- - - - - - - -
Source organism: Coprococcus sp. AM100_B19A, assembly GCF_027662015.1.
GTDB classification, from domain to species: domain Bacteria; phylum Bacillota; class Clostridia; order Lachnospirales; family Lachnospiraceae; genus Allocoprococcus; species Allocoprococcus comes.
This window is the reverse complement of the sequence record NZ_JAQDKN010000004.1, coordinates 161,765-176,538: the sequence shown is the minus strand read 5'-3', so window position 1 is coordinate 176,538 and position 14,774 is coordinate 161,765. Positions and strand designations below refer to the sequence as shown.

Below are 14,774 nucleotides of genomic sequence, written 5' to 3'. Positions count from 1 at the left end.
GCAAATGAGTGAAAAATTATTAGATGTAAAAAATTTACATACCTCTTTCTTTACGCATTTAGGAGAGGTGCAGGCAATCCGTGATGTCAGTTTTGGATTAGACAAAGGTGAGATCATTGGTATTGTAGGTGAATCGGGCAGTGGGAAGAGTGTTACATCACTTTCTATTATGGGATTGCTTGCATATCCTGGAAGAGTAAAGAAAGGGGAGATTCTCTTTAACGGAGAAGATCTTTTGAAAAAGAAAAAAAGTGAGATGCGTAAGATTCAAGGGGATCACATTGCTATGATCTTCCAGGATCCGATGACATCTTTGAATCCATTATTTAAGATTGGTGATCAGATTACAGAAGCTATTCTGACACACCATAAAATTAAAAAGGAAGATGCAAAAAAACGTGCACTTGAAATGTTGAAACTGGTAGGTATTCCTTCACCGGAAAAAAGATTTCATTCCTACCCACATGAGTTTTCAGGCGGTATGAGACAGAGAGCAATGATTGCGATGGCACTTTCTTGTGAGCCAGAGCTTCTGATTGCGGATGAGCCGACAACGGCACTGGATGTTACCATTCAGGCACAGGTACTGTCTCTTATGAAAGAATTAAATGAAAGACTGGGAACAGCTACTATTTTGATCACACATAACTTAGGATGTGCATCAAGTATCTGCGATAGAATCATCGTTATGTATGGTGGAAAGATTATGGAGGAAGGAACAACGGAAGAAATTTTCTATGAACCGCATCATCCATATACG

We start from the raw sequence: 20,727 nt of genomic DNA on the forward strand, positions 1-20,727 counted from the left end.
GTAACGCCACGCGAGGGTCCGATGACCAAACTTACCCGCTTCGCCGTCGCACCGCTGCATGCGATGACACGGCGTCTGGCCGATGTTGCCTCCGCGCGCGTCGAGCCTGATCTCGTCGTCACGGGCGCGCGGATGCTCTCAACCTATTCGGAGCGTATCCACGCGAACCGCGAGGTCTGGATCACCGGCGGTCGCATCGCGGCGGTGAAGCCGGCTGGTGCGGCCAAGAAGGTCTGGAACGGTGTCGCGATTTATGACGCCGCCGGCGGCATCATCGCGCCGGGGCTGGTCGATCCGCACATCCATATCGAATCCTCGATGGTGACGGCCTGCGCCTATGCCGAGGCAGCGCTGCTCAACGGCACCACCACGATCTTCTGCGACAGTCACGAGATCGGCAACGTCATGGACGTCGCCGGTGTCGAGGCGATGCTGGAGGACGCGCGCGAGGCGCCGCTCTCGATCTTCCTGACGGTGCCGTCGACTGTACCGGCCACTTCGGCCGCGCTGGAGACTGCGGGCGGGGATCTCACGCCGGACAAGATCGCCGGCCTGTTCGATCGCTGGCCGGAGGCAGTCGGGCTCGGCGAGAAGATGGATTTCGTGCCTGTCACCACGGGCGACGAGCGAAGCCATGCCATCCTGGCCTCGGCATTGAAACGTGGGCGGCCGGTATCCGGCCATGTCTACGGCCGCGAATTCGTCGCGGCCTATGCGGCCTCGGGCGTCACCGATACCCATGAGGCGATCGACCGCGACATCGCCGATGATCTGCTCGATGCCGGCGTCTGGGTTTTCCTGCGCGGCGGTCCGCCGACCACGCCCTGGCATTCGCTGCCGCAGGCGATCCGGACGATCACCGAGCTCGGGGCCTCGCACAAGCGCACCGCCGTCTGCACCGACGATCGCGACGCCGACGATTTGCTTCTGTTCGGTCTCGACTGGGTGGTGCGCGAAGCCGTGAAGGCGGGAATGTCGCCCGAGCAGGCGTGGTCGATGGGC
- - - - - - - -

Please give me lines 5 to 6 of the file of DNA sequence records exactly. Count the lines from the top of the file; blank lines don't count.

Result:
GCAAATGAGTGAAAAATTATTAGATGTAAAAAATTTACATACCTCTTTCTTTACGCATTTAGGAGAGGTGCAGGCAATCCGTGATGTCAGTTTTGGATTAGACAAAGGTGAGATCATTGGTATTGTAGGTGAATCGGGCAGTGGGAAGAGTGTTACATCACTTTCTATTATGGGATTGCTTGCATATCCTGGAAGAGTAAAGAAAGGGGAGATTCTCTTTAACGGAGAAGATCTTTTGAAAAAGAAAAAAAGTGAGATGCGTAAGATTCAAGGGGATCACATTGCTATGATCTTCCAGGATCCGATGACATCTTTGAATCCATTATTTAAGATTGGTGATCAGATTACAGAAGCTATTCTGACACACCATAAAATTAAAAAGGAAGATGCAAAAAAACGTGCACTTGAAATGTTGAAACTGGTAGGTATTCCTTCACCGGAAAAAAGATTTCATTCCTACCCACATGAGTTTTCAGGCGGTATGAGACAGAGAGCAATGATTGCGATGGCACTTTCTTGTGAGCCAGAGCTTCTGATTGCGGATGAGCCGACAACGGCACTGGATGTTACCATTCAGGCACAGGTACTGTCTCTTATGAAAGAATTAAATGAAAGACTGGGAACAGCTACTATTTTGATCACACATAACTTAGGATGTGCATCAAGTATCTGCGATAGAATCATCGTTATGTATGGTGGAAAGATTATGGAGGAAGGAACAACGGAAGAAATTTTCTATGAACCGCATCATCCATATACG

We start from the raw sequence: 20,727 nt of genomic DNA on the forward strand, positions 1-20,727 counted from the left end.